The inextricable link between wine and the local identity led to the development of a growing form of leisure in rural areas. From visitors’ perspective, wine tourism includes visitation to vineyards, wineries, wine festivals and wine shows, for which grape wine tasting and/or experiencing the attributes of a grape wine region are the prime motivating factors for visitors. Consequently, someone who engages in wine tourism seeks for specific experiential benefits, which may be related either to the attributes of a wine region or to intrinsic needs. Thus, according to the “Push–pull” theory, a wine tourist can be motivated either by external (pull) factors, as part of a regional complex, such as the rural landscape, wine, local gastronomy and culture, or internal (push) factors, which include relaxation, hospitality, education and communing with other people.
Despite the long tradition of winemaking in Greece, wine tourism is still an emerging sector which has been almost completely driven by the development of wine routes. At the moment, there are several wine producing regions that serve as destinations, both in the mainland and in the islands. While recent research has shown that visitors to Greek wineries are mainly domestic day trippers, further information on their socio-economic characteristics, motivations and attitudes is rather limited.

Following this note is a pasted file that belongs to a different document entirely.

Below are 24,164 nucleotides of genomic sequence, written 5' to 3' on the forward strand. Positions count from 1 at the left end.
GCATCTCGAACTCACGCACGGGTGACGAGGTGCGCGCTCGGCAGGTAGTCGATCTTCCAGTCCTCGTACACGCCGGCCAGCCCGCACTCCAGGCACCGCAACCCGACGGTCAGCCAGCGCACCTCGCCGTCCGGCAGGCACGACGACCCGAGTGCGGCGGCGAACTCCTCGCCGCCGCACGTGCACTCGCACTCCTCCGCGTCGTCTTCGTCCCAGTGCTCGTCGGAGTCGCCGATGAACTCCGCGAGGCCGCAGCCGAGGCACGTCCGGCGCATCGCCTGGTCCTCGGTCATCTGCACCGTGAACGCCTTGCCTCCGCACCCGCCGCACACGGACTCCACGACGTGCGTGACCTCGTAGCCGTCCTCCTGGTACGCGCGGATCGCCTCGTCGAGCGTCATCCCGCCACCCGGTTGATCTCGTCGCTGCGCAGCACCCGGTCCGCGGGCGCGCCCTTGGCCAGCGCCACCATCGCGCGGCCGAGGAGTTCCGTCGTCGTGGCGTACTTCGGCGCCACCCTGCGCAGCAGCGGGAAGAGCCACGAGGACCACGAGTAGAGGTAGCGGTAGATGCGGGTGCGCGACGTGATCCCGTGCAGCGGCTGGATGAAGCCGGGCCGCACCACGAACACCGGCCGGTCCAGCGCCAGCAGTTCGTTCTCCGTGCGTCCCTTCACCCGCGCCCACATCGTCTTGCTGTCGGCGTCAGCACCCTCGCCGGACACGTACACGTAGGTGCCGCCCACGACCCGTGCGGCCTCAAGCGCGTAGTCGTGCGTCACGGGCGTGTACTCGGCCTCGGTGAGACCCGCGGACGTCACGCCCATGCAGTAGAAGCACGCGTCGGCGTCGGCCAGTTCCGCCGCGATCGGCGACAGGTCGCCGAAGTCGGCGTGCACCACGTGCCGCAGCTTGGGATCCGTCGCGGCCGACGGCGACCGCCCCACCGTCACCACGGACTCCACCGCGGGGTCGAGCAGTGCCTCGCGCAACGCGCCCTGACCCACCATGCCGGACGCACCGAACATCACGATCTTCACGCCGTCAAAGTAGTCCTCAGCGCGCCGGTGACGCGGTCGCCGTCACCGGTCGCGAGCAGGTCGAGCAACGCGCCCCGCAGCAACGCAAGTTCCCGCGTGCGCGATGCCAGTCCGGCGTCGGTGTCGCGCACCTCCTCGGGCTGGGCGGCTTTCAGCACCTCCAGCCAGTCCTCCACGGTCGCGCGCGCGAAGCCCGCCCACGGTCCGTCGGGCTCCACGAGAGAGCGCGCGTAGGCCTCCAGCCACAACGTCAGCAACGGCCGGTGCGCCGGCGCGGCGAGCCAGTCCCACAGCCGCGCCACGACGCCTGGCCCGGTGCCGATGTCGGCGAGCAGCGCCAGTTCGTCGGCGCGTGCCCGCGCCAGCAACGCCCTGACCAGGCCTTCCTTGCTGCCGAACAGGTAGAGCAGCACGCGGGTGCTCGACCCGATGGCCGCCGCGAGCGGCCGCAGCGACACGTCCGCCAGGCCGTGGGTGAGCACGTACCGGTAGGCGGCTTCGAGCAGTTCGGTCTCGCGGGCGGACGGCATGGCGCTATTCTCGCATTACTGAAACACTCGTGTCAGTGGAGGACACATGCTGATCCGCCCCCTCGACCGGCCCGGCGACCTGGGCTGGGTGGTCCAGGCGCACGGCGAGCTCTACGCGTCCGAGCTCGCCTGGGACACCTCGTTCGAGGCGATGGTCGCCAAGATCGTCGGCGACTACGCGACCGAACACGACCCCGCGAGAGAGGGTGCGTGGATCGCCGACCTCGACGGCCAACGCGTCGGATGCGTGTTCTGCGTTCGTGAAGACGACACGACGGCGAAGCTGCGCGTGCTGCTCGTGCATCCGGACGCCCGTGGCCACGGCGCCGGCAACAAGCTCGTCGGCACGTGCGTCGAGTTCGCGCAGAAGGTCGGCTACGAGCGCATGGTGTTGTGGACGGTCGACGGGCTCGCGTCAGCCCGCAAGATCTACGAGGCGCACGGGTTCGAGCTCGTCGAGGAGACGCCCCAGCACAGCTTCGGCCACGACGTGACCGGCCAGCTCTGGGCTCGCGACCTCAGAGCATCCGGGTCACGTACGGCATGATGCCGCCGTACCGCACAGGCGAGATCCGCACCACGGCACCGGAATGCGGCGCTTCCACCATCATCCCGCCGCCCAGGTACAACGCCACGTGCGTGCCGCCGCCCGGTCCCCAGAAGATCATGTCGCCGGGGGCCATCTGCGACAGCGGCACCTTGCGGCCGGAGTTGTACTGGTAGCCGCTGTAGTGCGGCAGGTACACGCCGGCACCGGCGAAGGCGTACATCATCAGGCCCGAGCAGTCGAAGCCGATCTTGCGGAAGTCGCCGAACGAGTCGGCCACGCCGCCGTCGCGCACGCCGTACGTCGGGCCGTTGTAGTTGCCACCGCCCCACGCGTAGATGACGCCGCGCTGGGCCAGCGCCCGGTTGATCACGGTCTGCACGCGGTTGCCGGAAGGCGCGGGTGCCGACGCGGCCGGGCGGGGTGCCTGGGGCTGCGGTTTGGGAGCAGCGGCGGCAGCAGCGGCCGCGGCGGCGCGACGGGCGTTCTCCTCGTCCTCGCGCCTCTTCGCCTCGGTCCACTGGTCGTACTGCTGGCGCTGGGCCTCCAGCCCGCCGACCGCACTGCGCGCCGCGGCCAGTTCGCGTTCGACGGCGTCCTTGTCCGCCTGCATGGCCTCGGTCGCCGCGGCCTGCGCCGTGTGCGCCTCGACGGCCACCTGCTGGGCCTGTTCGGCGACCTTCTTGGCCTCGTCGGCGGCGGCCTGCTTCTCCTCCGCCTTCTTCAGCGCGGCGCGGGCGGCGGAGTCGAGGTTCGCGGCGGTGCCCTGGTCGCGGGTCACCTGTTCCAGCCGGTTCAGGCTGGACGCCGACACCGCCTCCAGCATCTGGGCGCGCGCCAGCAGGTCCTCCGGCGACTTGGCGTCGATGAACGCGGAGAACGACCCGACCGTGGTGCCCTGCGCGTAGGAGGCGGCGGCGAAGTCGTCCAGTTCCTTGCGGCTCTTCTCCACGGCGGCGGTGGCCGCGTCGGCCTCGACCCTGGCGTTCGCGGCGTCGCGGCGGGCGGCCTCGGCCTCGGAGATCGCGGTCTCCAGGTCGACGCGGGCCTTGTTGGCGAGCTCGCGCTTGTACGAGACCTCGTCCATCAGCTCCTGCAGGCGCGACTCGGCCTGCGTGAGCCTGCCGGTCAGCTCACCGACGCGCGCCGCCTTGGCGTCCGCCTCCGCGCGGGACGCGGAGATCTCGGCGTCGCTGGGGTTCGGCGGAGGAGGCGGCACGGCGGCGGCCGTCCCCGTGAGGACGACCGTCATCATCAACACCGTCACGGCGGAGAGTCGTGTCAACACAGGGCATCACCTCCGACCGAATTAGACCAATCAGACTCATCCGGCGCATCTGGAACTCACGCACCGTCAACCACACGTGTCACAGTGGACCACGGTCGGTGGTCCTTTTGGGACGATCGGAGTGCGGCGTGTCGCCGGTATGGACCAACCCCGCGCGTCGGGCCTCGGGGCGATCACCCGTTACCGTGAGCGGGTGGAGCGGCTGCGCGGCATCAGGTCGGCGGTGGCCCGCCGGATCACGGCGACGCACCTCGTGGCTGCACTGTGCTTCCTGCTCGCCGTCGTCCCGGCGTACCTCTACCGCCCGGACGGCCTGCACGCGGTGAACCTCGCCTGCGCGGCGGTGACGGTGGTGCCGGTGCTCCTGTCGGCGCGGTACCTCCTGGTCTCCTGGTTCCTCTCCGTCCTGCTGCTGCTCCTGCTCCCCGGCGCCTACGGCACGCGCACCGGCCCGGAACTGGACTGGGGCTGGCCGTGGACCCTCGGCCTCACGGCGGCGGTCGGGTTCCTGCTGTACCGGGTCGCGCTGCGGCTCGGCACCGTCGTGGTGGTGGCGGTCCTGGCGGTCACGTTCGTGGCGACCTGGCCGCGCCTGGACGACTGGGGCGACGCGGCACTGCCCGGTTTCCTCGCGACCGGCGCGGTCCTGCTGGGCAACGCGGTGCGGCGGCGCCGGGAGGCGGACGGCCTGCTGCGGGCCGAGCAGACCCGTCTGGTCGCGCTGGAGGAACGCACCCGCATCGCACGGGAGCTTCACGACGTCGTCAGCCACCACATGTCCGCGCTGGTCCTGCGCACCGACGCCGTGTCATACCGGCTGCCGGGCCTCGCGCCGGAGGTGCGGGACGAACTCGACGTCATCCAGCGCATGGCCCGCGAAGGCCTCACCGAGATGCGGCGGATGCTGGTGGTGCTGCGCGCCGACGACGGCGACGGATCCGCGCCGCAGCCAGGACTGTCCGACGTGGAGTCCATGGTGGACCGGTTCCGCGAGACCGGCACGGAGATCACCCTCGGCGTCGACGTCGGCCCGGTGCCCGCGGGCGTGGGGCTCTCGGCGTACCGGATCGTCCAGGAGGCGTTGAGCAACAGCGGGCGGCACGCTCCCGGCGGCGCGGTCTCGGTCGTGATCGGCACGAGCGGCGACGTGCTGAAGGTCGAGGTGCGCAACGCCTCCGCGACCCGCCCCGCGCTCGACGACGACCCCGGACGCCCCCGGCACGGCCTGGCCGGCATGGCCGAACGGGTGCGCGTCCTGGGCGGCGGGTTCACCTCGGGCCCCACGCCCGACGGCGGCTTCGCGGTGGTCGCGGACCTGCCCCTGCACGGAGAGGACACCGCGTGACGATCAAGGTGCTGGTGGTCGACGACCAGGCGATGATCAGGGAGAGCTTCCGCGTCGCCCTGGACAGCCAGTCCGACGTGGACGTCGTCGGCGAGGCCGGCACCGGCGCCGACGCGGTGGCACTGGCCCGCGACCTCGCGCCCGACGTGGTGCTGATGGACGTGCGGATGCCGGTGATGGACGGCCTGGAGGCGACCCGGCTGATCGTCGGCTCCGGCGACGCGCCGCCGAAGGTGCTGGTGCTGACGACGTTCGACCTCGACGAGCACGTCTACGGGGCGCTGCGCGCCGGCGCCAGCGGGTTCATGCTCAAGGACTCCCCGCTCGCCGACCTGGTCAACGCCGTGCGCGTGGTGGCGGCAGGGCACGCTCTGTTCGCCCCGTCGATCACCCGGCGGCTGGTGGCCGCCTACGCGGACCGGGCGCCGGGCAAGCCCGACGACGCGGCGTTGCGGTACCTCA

Within this context, the aim of the current study is to highlight the particular attributes of a grape wine region, with respect to its appeal to distinctive visitor segments. In particular, this paper seeks to sketch the wine tourists’ profile as well as to explore their motivations for visiting a rural area along with a winery. Using an on-site, self-administered questionnaire, empirical data on visitors of Northern Greek wineries during the “Open Doors” event are presented. The findings suggest that the wine identity along with the natural environment create an appealing destination image. Moreover, emphasis should be placed on the visitors’ needs for escapism, relaxation, socializing and education. Finally, the results of a two-step cluster analysis reveal that the wine tourists may be classified into four exclusive groups, namely, “Wine Lovers”, “Companionable Visitors”, “Uninterested” and “Escape Seekers”.